The class I signed up for awarded two certificates, Basic Keelboat (ASA 101) and Basic Coastal Cruising (ASA 103). There was a textbook for each, and after completion I would have a basic understanding of sailing, and be able to charter (rent) sailboats up to 30’ in length for a day sail. The courses covered a lot of ground, from the names of all the controls and lines, how to tie the correct knots, “rules of the road” to safely navigate other traffic, and basic sailing theory. Sailing is a complex topic, it required some study, and some classroom tests.
As luck would have it, in the middle of a drought, it rained all week during my class. This necessitated a bit more classwork than normal. The entire first day was dedicated to book study, when normally we would try and get out on the water right away to see firsthand what we were discussing. Instead we talked about this names of the parts of the boat. Some things were obvious, like stern and bow, but I had no idea what a vang was, or the difference between standing and running rigging. And we learned to tie knots. Still a weakness of mine. Sailors use lots of knots, each has a name and a specific use.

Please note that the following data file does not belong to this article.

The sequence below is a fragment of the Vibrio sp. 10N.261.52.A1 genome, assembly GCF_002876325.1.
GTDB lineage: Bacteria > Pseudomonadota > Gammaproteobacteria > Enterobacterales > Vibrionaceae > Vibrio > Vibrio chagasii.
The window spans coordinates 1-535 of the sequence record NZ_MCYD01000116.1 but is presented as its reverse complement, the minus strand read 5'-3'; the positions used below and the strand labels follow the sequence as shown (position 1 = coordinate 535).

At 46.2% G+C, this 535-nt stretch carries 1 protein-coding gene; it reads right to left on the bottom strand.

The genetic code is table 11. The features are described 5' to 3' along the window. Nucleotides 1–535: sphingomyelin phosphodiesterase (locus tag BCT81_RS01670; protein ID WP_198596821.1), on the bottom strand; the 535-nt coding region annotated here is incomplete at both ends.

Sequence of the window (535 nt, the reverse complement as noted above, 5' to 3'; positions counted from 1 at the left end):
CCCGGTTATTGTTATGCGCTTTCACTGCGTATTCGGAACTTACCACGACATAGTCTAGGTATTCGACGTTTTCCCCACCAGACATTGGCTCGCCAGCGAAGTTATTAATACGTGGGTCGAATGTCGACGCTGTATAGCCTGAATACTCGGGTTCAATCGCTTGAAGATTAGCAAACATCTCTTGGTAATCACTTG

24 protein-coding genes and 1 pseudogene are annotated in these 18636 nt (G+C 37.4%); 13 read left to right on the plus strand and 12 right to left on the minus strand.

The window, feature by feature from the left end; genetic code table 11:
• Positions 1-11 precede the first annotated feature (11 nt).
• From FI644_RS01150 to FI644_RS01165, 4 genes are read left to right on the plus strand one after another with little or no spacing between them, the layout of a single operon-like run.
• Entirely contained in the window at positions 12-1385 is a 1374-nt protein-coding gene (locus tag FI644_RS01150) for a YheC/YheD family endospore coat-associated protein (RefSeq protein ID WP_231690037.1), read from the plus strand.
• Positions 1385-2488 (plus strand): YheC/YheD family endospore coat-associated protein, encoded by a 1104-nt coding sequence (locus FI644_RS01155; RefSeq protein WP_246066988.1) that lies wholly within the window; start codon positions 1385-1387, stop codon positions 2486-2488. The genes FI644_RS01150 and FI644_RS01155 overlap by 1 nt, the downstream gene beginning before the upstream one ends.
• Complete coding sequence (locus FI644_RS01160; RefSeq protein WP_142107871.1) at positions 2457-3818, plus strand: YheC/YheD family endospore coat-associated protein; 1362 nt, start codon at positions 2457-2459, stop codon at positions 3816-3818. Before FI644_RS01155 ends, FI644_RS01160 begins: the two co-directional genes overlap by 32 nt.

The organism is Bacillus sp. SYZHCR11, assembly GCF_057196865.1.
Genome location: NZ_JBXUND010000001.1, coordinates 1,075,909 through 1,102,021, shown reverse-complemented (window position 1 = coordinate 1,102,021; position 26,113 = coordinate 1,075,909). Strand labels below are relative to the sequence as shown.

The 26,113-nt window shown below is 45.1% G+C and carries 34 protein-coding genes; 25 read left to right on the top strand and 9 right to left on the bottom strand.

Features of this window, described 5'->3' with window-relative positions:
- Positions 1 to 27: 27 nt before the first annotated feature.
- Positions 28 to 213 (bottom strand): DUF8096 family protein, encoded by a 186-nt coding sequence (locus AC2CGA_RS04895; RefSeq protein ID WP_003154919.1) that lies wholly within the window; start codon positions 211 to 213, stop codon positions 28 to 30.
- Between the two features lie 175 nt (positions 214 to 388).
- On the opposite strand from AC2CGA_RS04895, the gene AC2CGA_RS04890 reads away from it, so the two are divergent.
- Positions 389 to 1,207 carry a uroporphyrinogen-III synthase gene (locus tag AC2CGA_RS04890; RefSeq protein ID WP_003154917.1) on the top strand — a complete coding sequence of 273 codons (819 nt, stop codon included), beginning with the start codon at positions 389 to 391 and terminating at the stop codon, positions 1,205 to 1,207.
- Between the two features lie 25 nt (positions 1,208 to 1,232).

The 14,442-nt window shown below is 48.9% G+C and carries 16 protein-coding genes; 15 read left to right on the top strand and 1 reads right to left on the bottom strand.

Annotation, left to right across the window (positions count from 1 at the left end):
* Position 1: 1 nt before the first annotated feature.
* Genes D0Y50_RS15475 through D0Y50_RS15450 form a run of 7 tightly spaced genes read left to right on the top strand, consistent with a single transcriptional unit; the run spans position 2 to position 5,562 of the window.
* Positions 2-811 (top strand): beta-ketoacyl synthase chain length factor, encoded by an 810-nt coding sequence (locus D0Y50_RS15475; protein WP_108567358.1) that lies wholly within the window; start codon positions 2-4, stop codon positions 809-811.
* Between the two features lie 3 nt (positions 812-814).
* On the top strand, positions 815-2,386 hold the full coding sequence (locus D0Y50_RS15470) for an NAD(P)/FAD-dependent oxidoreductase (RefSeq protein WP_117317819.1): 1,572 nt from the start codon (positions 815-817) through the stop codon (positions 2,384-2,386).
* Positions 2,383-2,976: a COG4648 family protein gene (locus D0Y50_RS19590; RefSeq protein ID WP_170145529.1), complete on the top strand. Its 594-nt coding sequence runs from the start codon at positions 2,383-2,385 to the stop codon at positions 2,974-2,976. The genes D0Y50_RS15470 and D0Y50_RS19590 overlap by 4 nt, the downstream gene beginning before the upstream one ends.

Our instructor, Heather, took us out on the water the second day. The first half of which was docking practice. 30’ boats are large enough they don’t maneuver easily and they do not stop quickly. If you miss and hit the dock the damage can be costly. I nailed it perfectly the first try, and when my turn at the helm was given to the next student I was left feeling very inadequate at the task. Even now in my own boat, docking is one of the tenser moments for me.
After docking practice, we got out on the water and started sailing. It was overcast, with a nice steady breeze, and an occasional bit of rain. We were practicing a maneuver called a jibe. During a jibe, the boat is sailing downwind, and turns such that the boom moves from one side of the boat to the other. Done wrong, the wind will catch the sail and slam the boom hard from one side to the other. Stuff breaks. People get hurt. So, we took a moment to talk about it, rehearsed what we all had to do and got into position. As we performed (our very first) jibe, there was a massive wind shift. The sails started to flog around madly, the boom was shaking around. The boat stopped. I thought we did something wrong, but Heather explained we did not, it was just the bad weather. The wind had picked up. Then it started pouring.